Continuing to stand up for big banks

Gramm has long had close ties to the industry. His wife sat on the board of Enron, the company taken down by a scandal over executives lying about its financials that led to mass layoffs and the loss of billions for investors, and executives fundraised for him. Those connections have continued since he left the Senate. In 2003, he joined UBS to become vice chairman of its investment banking division and was there until 2012, coinciding with the time that the bank manipulated a key interest rate that enriched large banks at the expense of the public (for which it was later fined). He also helped build the bank’s public policy office in Washington, DC.

He’s continued to fight against attempts to bring the industry back under regulatory oversight. He testified before Congress last year against the Dodd-Frank reform act, arguing the “regulatory burden has exploded” since its enactment, “its measures are “shackling economic growth” and “imperiling our freedom,” and compared some regulators to Soviet officers.

Attacking the social safety net

In announcing Gramm’s endorsement, Cruz took great care to point out that Gramm was a staunch opponent of Bill and Hillary Clintons’ efforts during the 90s to pass health care reform. He was a leader of the Republican opposition to it, saying at the time it would only pass “over my cold, dead political body.” He’s since continued the theme, writing op-eds in opposition to the Affordable Care Act, saying it “has made many problems in health care worse.”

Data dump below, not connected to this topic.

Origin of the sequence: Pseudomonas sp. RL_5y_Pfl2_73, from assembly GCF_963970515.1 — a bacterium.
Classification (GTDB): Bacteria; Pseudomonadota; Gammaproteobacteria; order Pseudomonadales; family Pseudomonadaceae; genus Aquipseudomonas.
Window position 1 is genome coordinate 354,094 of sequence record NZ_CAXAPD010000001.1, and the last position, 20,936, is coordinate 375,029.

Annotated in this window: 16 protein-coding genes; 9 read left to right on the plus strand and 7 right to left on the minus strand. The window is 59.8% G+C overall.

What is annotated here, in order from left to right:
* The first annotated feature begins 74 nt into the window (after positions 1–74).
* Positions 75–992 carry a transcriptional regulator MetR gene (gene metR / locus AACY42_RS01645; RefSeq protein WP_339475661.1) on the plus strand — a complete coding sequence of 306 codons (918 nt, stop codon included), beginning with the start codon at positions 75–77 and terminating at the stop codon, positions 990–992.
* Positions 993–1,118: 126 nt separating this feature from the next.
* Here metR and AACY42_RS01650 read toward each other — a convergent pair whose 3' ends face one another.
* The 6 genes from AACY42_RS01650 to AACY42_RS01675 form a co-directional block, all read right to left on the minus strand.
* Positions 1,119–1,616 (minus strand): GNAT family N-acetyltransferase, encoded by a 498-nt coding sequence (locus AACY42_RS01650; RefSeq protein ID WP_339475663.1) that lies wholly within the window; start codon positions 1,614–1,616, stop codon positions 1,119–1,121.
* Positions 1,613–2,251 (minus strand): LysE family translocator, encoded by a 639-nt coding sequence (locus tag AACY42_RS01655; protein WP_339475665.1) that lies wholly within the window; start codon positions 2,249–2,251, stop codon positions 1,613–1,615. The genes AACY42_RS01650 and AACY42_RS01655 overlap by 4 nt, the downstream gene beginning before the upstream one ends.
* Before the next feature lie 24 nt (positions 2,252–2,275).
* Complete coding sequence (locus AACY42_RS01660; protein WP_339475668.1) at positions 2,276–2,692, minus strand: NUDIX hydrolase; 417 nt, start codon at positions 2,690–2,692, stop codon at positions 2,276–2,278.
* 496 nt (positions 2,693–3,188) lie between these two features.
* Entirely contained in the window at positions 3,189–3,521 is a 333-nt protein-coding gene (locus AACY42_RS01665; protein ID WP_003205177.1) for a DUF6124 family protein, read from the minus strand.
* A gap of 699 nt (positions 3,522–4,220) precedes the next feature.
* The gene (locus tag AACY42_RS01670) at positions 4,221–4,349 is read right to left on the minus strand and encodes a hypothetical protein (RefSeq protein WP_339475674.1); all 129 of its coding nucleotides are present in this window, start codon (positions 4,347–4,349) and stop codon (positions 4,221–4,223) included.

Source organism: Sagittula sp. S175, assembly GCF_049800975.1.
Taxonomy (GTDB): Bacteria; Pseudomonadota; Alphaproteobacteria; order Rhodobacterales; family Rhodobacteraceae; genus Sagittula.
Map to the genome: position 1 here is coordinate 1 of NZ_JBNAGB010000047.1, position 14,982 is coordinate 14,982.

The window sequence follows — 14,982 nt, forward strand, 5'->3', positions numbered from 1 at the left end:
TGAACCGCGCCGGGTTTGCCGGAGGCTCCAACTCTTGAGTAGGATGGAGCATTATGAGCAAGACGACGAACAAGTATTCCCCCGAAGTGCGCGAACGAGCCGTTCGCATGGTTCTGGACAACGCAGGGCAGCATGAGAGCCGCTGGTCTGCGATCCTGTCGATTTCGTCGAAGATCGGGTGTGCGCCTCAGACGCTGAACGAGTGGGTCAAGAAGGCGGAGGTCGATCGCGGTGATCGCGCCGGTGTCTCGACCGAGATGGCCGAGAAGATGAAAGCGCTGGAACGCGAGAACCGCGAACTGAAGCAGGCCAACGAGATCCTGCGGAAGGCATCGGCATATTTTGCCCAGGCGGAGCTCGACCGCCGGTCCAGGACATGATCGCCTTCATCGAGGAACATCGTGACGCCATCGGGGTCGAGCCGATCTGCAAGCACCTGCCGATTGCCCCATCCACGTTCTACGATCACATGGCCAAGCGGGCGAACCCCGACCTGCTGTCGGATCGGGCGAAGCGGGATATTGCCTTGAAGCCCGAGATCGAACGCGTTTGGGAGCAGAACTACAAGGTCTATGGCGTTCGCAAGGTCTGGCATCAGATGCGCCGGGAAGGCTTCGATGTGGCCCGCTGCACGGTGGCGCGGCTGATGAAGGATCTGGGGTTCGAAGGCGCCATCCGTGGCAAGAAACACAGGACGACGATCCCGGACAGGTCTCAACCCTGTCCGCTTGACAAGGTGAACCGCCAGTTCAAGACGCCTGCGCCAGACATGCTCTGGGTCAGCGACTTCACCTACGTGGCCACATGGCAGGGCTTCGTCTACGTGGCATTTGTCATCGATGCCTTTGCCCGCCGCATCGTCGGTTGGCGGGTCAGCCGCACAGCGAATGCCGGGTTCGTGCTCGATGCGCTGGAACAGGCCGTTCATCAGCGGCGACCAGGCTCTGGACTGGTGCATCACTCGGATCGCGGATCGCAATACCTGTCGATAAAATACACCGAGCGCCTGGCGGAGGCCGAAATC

Gramm was also the mastermind behind a particularly punitive part of the 1996 welfare reform bill, which automatically and permanently banned those who commit a drug crime from both food stamps and welfare benefits unless their states opt out of the measure. For over a decade, the majority of Americans were subject to those bans, although they are now starting to be repealed in many places. The bans have been linked to recidivism, as people who are released from prison and then cut off from the safety net have fewer options for financial stability, and taking other desperate measures like simply going hungry.


This has been reposted from ThinkProgress.

Bryce Covert is the Economic Policy Editor for ThinkProgress. She was previously editor of the Roosevelt Institute’s Next New Deal blog and a senior communications officer. She is also a contributor for The Nation and was previously a contributor for ForbesWoman. Her writing has appeared on The New York Times, The New York Daily News, The Nation, The Atlantic, The American Prospect, and others. She is also a board member of WAM!NYC, the New York Chapter of Women, Action & the Media. Follow her on Twitter @brycecovert